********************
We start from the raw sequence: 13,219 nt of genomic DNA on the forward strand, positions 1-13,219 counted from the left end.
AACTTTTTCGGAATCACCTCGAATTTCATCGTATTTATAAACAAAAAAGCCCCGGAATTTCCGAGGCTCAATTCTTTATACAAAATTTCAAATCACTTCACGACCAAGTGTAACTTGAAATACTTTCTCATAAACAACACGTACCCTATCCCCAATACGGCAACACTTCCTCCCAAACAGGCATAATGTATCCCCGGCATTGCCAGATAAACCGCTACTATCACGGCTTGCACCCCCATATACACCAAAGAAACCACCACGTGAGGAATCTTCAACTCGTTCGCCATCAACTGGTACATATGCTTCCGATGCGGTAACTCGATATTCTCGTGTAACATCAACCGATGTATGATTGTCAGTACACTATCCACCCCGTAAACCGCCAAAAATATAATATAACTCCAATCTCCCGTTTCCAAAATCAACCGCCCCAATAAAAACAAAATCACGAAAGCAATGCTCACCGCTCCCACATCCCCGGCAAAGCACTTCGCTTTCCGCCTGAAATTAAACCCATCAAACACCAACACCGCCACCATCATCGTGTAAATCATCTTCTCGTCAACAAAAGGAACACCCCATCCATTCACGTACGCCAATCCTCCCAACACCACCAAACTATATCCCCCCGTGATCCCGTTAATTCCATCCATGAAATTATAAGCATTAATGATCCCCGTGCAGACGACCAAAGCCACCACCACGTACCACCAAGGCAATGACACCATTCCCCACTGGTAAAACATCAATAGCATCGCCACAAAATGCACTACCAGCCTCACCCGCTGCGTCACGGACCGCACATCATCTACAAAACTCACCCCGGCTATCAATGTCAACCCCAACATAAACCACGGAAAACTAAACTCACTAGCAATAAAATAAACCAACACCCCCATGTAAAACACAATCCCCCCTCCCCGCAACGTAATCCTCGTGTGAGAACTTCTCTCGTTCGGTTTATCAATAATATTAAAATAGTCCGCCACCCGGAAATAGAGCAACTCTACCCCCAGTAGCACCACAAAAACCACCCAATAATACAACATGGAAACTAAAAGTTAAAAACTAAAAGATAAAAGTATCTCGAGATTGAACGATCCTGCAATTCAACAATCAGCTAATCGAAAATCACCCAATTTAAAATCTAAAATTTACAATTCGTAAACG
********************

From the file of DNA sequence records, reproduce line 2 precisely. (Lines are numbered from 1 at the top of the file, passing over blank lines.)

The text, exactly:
AACTTTTTCGGAATCACCTCGAATTTCATCGTATTTATAAACAAAAAAGCCCCGGAATTTCCGAGGCTCAATTCTTTATACAAAATTTCAAATCACTTCACGACCAAGTGTAACTTGAAATACTTTCTCATAAACAACACGTACCCTATCCCCAATACGGCAACACTTCCTCCCAAACAGGCATAATGTATCCCCGGCATTGCCAGATAAACCGCTACTATCACGGCTTGCACCCCCATATACACCAAAGAAACCACCACGTGAGGAATCTTCAACTCGTTCGCCATCAACTGGTACATATGCTTCCGATGCGGTAACTCGATATTCTCGTGTAACATCAACCGATGTATGATTGTCAGTACACTATCCACCCCGTAAACCGCCAAAAATATAATATAACTCCAATCTCCCGTTTCCAAAATCAACCGCCCCAATAAAAACAAAATCACGAAAGCAATGCTCACCGCTCCCACATCCCCGGCAAAGCACTTCGCTTTCCGCCTGAAATTAAACCCATCAAACACCAACACCGCCACCATCATCGTGTAAATCATCTTCTCGTCAACAAAAGGAACACCCCATCCATTCACGTACGCCAATCCTCCCAACACCACCAAACTATATCCCCCCGTGATCCCGTTAATTCCATCCATGAAATTATAAGCATTAATGATCCCCGTGCAGACGACCAAAGCCACCACCACGTACCACCAAGGCAATGACACCATTCCCCACTGGTAAAACATCAATAGCATCGCCACAAAATGCACTACCAGCCTCACCCGCTGCGTCACGGACCGCACATCATCTACAAAACTCACCCCGGCTATCAATGTCAACCCCAACATAAACCACGGAAAACTAAACTCACTAGCAATAAAATAAACCAACACCCCCATGTAAAACACAATCCCCCCTCCCCGCAACGTAATCCTCGTGTGAGAACTTCTCTCGTTCGGTTTATCAATAATATTAAAATAGTCCGCCACCCGGAAATAGAGCAACTCTACCCCCAGTAGCACCACAAAAACCACCCAATAATACAACATGGAAACTAAAAGTTAAAAACTAAAAGATAAAAGTATCTCGAGATTGAACGATCCTGCAATTCAACAATCAGCTAATCGAAAATCACCCAATTTAAAATCTAAAATTTACAATTCGTAAACG